BANGKOK (Reuters) - Thailand’s King Bhumibol Adulyadej, the world’s longest-reigning monarch who was seen as head of an institution central to Thai identity and as a father-figure to the nation, died in hospital on Thursday, the palace announced. He was 88.
King Bhumibol reigned for seven decades after ascending the throne in 1946. His loss will be deeply mourned in Thailand, where he was regarded as a pillar of stability during decades of political upheaval and rapid development.
The palace did not give a cause of death but he has been sick in hospital with various ailments for much of the past year.
“His Majesty has passed away at Siriraj Hospital peacefully,” the palace said, adding he died at 15:52 (4.52 a.m. ET).
His son, Crown Prince Maha Vajiralongkorn, is expected to become Thailand’s new king.
Prime Minister Prayuth Chan-ocha addressed the nation shortly after the announcement of the king’s death to say an heir to the throne had been designated since 1972 and that the government would inform parliament of the choice.Prayuth did not identify the heir but King Bhumibol designated Prince Vajiralongkorn, 64, the heir apparent when he invested him as the crown prince in 1972.
The assembly was due to hold a special session later on Thursday.
Prayuth, wearing a black suit and tie, urged Thais to love one another and protect “the father’s land.”
More than 1,000 people gathered at the hospital where the king had been staying. Many of them started to cry as the news of his death broke.
Most Thais have known no other monarch and his picture is hung in almost every house, school and office across the kingdom. Until his later years, he was featured on television almost every day, shown visiting poor areas and working on development projects.
“LIKE OUR DAD”
Parichart Kaewsin, 35, who works in a bank, stood at the edge of the hospital garden, gazing up at the top floor of the building where the king was treated.
“I knew he was sick but I still can’t believe this day has come,” she said, choking back tears.
“That’s why I came here - to hear for myself.” She said it was like a member of her family has died, she said. “He was like our dad.”
U.N. Secretary-General Ban Ki-moon said he hoped Thailand would honor the king’s legacy of commitment to universal values and respect for human rights, his spokesman said in a statement.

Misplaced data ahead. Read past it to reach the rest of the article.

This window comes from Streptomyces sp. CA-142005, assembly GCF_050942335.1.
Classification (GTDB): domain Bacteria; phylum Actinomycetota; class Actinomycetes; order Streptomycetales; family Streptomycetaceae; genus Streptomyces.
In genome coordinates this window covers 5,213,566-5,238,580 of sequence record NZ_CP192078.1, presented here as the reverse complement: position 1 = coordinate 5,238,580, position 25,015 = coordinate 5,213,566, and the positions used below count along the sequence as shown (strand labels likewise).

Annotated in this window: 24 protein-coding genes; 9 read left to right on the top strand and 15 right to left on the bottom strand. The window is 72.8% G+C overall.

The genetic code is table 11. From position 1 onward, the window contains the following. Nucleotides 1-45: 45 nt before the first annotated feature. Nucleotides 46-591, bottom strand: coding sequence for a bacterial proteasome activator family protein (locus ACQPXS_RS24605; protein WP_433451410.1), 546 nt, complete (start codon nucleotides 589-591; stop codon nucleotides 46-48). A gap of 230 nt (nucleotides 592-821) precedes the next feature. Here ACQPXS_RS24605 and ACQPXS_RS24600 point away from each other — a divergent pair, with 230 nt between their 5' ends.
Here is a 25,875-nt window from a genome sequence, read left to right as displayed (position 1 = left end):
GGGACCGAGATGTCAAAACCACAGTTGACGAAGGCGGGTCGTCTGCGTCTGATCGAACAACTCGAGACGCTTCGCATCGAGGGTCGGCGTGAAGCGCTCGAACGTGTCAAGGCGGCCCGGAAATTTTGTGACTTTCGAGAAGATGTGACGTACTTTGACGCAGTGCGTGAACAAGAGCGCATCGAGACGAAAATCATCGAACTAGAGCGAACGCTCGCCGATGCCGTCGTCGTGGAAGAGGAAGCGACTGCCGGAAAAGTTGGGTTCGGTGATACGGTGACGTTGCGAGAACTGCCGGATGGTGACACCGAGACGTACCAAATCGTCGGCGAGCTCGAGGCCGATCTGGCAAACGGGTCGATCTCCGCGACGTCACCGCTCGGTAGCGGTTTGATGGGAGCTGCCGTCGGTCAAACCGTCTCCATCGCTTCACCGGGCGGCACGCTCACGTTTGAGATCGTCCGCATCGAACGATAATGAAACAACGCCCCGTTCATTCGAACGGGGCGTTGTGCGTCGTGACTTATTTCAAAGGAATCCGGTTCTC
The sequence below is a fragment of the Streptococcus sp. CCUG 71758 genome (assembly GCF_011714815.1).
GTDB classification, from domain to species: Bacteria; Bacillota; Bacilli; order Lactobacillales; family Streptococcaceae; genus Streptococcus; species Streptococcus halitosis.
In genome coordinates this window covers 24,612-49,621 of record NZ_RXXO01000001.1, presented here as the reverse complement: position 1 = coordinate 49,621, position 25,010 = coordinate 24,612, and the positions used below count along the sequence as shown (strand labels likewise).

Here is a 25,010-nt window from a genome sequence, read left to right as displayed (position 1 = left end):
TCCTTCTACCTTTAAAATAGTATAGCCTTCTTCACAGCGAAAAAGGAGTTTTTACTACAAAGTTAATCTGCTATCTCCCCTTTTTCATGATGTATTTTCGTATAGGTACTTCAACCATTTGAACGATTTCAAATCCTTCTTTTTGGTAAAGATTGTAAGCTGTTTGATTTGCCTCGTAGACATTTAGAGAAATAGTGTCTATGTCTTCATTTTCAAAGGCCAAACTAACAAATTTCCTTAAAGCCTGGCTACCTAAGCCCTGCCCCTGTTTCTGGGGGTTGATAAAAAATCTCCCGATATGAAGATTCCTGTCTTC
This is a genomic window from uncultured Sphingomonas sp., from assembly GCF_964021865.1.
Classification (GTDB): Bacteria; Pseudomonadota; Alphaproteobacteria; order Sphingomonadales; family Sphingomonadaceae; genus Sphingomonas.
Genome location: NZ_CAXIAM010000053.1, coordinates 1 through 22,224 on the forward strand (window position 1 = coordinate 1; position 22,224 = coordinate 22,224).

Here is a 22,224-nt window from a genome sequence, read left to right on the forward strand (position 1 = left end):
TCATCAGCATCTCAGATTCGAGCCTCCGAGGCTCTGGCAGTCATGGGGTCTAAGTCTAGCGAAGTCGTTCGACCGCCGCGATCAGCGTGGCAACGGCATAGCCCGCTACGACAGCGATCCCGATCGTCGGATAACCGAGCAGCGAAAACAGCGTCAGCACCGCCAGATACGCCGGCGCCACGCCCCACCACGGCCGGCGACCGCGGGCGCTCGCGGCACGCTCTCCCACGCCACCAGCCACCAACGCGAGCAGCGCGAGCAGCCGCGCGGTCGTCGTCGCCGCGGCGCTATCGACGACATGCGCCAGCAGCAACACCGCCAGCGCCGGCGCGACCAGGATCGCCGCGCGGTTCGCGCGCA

U.S. President Barack Obama offered condolences to the Thai people and the king’s family.
“His Majesty was a tireless champion of his country’s development and demonstrated unflagging devotion to improving the standard of living of the Thai people,” Obama said in a White House statement.
Anxiety about the king’s health and the succession has formed the backdrop to over a decade of political upheaval that has included two coups.
He was seen as a force for unity, and there have long been concerns that without him the country’s divisions could worsen.
That seems unlikely under the military government of Prime Minister Prayuth Chan-ocha, who has kept a tight grip on power since toppling an elected government in 2014.
Prince Vajiralongkorn has yet to command the respect and adoration that his father drew after a lifetime on the throne.
He has kept a lower profile than King Bhumibol for most of his life but in the past two years he took on more of the public duties the king was no longer able to perform. The prince divorced his third wife in 2014.
Thailand’s strict lese-majeste laws have left little room for public discussion about the succession. It has been so long since Thailand has had a succession, there is no modern precedent.
Queen Sirikit, 84, has also been in poor health over recent years.
Prayuth said civil servants would observe mourning for a year. He also urged Thais to refrain from “festivities” for 30 days. Flags would fly at half-mast at all government buildings and schools for 30 days, he said.
A royal cremation is expected to take months to prepare. When the king’s sister died in 2008, a 100-day mourning period was declared. She was cremated 10 months after her death.
The heir’s coronation will not take place until the mourning period is over.
Some Bangkok residents reported bars closing after the announcement but it was not clear if all of the city’s famous night spots had shut early.
Thailand is unlikely to face major economic disruption after the death of the king, some risk analysts and diplomats said.
The military government might postpone to 2018 a general election scheduled for next year, and Thai stocks and the baht currency are likely to be volatile in the short term, the Eurasia Group of risk analysts said in a report issued before the announcement.
But given a smooth transition, major disruption is not expected, it said.
The Stock Exchange of Thailand’s benchmark index .SETI fell as much as 6.9 percent on Wednesday, as rumours of the king’s deteriorating health spread, to its lowest since March 1, but recovered to close down 2.5 percent.
It closed 0.47 percent up on Thursday before the announcement of the king’s death.
Additional reporting by Andrew R.C. Marshall, Amy Sawitta Lefevre, Panarat Thepgumpanat, Pracha Hariraksapitak, Patpicha Tanakasempipat and Pairat Temphairojana; Writing by Amy Sawitta Lefevre; Editing by Robert Birsel and Bill Tarrant